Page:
Fran Pike spins and knits with luxury fibers, including angora, alpaca and "chiengora." She founded Rover's Comb to enable people to have beautiful keepsakes made from their dog's long, brushed hair. Her work is showcased at http://www.roverscomb.com


MORE RESOURCES:
This RSS feed URL is deprecated, please update. New URLs can be found in the footers at https://news.google.com/news


Researching Your Family's History
Madison.com
Come learn how to dig into your family history and uncover stories that help you to understand where you come from and the ancestors who had an impact on your life. Lori Bessler will provide information on how to research your family using online ...



MADTech Series -- Social Media Analytics
Madison.com
We all know social media is important in spreading your reach. It's the new word of mouth— people referencing, referring, and occasionally recommending you or your product or service. But what are social media insights actually telling you and how can ...



Madison Travel Circle presents Arts and Crafts Thailand
Madison.com
Discover the many arts and crafts of Thailand and the communities that make them with Lori Fleury. OTOP: One Tambon (Village) One Product was created for the late King Adulyadej of Thailand, to encourage village communities to improve local product ...



Fix-a-Flat Bike Tire Class
Madison.com
Machinery Row Bicycles hosts free, small group fix-a-flat tire classes every Tuesday from May to August. Classes are open to anyone wanting to learn. To participate, just show up at the shop and we'll provide all the tools. We do recommend bringing ...



MyCentralJersey.com

Finished!
MyCentralJersey.com
I started last week with three sweaters on the needles that were fairly close to finishing. I've already written about the Deborah Newton yoke sweater for which I ran out of aqua yarn. Then there was the Kiama sweater that I started last summer and ...



"Domesticated Threads II" Sewing Small Containers with Artist-in-Residence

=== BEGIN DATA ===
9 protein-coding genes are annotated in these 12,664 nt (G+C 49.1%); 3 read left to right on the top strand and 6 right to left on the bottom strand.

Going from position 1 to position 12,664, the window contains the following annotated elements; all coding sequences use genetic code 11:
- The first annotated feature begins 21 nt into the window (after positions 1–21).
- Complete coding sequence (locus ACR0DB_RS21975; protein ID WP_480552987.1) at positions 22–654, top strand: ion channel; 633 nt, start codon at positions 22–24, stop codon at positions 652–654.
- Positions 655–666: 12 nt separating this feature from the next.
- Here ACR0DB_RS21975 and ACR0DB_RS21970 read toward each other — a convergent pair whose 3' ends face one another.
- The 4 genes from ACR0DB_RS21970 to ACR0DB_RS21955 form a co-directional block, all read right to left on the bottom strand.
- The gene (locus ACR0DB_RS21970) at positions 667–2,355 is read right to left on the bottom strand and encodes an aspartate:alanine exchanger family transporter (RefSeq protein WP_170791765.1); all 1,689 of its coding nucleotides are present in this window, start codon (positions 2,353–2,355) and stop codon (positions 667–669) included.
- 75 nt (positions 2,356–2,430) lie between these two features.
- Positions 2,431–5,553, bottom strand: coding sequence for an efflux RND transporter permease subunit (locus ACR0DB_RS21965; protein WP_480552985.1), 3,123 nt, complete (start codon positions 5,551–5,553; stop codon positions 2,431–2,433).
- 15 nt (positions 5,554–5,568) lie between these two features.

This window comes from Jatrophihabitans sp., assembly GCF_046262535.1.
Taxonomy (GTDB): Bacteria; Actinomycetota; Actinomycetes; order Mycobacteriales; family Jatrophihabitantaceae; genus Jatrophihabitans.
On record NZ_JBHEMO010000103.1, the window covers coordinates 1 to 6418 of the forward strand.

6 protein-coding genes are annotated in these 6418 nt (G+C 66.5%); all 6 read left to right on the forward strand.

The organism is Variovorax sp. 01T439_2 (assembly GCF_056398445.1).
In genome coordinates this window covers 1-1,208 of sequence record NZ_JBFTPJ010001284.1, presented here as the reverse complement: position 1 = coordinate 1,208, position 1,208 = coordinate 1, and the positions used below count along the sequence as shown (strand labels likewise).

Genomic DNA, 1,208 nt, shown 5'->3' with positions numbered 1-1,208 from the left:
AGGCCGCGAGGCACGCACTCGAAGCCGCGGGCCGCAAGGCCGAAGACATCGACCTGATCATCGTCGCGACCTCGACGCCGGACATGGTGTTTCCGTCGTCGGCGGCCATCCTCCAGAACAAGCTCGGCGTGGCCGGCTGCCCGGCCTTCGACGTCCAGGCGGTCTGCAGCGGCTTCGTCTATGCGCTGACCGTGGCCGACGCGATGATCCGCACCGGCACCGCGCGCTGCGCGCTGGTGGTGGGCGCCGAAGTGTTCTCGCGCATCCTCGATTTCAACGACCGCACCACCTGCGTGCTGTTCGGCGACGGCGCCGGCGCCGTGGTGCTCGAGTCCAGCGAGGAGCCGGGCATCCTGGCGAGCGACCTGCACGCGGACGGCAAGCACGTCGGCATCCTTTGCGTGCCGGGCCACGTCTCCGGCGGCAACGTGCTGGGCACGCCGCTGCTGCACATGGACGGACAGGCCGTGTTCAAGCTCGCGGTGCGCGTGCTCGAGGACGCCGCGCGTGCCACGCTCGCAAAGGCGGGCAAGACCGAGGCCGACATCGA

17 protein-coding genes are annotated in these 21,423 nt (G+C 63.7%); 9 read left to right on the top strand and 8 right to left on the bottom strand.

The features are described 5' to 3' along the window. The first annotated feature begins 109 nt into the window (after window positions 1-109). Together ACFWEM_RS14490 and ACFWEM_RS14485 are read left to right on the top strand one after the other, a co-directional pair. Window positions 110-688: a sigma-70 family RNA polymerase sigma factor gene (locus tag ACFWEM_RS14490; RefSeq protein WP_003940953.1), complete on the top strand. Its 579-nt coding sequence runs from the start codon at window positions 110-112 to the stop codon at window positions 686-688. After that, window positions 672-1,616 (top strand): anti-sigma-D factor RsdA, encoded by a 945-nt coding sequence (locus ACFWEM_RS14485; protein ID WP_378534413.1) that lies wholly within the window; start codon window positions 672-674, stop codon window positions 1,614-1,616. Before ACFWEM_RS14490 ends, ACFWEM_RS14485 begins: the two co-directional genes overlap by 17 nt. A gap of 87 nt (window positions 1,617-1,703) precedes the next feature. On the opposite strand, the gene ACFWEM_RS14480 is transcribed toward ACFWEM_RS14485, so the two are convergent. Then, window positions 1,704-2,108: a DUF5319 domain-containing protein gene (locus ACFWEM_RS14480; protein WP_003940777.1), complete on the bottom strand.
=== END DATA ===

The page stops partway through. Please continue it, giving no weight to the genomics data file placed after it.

Madison.com
Learn how to design and sew a small fabric wallet, cell phone case, lined Japanese style lunch bag, pencil case or other container. It's nice to take the first Domesticated Threads workshop so that you can incorporate embroidery into this project but ...



House Painting — Tips from a Pro
Madison.com
Learn how to freshen up your home with a new look. Get house painting tips at the Verona Public Library on Wednesday, May 16, from 6:30 to 8 p.m. Eric Welch, professional painter, will share tips and techniques for the do-it-yourself painter, including ...



How to Brew Beer At Home
Madison.com
Are you curious about brewing and want to learn the basics of brewing beer at home? This 2-hour beginner homebrewing class is the perfect place to learn! Join Ben Feifarek, owner of the Wine and Hop Shop in Madison, to learn the brewing beer process ...



MyCentralJersey.com

Links to free hat patterns
MyCentralJersey.com
This is a list of free hat patterns and links to patterns on mycentraljersey.com and other websites that you can use for In Stitches projects. Adult knitted hats for chemo caps or winter hats: Mock cable beanie, one of my designs · Pattern from "The ...



MyCentralJersey.com

It's amazing how much damage you can do in 30 minutes
MyCentralJersey.com
On Friday, I Ieft work early because I'd worked the night before, so I headed to the VNA Rummage Sale in Far Hills. Marilyn Robinson, who has volunteered at "Rummage" forever, warned me when we were knitting at the Library on Thursday, that they close ...


Google News

home | site map
© 2006